William F. Buckley, pretty much the founder of the conservative movement, spoke about "emancipating ourselves from the superstition that that which is legal is for that reason something we approve of" in a 1988 ABC TV special, publicly debated liberal Congressman Charlie Rangel (D-N.Y.) in 1991 on drug legalization, then he argued before the New York Bar Association in favor of drug legalization, and then again in 2004 wrote for the National Review on marijuana legalization.
We have, at the very least, a span of 16 years of Mr. Buckley on record questioning the status quo in regards to the drug war.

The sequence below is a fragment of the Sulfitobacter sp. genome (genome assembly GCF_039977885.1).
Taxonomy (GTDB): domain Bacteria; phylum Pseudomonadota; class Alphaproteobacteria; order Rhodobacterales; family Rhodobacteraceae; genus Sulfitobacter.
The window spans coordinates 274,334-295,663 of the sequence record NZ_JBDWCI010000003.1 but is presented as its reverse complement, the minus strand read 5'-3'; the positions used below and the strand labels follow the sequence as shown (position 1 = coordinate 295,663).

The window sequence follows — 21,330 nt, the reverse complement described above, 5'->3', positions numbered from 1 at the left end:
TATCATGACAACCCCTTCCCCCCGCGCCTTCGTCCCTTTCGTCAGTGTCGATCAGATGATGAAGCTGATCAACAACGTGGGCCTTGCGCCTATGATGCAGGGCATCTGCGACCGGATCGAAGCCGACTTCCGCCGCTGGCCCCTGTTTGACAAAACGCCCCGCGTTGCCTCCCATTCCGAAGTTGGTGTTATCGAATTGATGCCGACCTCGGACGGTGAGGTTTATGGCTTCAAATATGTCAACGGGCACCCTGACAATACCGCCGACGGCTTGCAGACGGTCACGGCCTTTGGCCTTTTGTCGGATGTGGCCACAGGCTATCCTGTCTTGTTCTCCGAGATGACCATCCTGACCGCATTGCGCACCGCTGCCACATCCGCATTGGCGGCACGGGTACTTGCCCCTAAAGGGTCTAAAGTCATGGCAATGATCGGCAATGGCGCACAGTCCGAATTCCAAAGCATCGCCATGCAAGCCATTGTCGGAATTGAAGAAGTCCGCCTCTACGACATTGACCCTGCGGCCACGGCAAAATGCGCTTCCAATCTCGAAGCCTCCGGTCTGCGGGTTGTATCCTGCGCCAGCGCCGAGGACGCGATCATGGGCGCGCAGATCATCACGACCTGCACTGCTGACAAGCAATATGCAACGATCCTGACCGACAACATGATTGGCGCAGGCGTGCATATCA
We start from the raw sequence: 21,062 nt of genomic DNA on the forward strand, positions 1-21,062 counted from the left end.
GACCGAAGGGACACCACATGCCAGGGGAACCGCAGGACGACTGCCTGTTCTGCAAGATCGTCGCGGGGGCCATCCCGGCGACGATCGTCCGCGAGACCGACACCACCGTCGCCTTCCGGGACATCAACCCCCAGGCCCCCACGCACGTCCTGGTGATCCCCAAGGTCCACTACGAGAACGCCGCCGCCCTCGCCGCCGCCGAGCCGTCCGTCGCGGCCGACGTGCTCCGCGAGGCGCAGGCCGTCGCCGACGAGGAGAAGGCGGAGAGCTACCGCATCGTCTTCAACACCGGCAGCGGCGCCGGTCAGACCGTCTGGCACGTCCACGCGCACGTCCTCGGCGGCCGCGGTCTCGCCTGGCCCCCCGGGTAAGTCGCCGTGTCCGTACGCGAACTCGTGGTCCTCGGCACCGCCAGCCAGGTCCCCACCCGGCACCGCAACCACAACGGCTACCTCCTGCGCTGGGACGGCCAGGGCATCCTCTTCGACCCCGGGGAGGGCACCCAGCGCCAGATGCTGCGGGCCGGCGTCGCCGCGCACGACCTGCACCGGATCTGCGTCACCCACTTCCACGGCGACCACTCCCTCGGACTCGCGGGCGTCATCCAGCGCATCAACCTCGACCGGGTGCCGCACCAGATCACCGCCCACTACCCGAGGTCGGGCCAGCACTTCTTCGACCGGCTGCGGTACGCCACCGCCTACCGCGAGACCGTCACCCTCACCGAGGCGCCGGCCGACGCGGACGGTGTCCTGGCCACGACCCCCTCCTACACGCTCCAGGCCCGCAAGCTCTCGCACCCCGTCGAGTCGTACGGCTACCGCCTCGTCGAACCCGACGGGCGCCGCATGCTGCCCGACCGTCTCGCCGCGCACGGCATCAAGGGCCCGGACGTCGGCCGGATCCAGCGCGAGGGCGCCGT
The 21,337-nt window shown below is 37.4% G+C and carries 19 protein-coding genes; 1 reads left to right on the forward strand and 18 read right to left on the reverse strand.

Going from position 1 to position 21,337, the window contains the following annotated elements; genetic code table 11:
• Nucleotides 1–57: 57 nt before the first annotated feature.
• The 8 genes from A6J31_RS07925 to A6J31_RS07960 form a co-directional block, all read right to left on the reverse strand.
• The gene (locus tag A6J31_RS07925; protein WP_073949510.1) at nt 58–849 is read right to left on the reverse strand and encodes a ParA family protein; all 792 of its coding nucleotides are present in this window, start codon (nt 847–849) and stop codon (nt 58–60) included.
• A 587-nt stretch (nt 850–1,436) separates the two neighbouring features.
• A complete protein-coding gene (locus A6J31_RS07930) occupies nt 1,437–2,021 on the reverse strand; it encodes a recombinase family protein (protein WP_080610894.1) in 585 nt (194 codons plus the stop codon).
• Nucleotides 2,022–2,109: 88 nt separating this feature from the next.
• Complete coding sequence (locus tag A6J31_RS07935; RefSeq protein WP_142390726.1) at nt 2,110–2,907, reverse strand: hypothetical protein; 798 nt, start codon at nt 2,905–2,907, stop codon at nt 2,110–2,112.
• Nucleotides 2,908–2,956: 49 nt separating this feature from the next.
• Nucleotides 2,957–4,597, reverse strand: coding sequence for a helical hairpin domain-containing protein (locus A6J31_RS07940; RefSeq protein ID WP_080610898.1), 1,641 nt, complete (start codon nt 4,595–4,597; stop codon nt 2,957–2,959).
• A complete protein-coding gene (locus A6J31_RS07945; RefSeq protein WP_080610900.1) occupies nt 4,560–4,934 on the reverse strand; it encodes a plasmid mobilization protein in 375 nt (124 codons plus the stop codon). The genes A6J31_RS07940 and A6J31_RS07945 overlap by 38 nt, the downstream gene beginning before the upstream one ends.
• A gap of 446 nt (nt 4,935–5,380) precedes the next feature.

Thomas Sowell, no conservative lightweight and quite the opposite, has argued in favor of drug legalization.
And finally, Walter Williams, another conservative intellectual, has argued in favor of the very same thing in The Freeman magazine.
All of these men are conservative giants.
And while people tend to place Thomas Sowell (he called himself a libertarian in a Salon interview) and Walter Williams (he said he's a Jeffersonian Liberal) in the libertarian tradition, which may be rightly deserved, no one can say that William F. Buckley is a libertarian (Well, except for Buckley himself).
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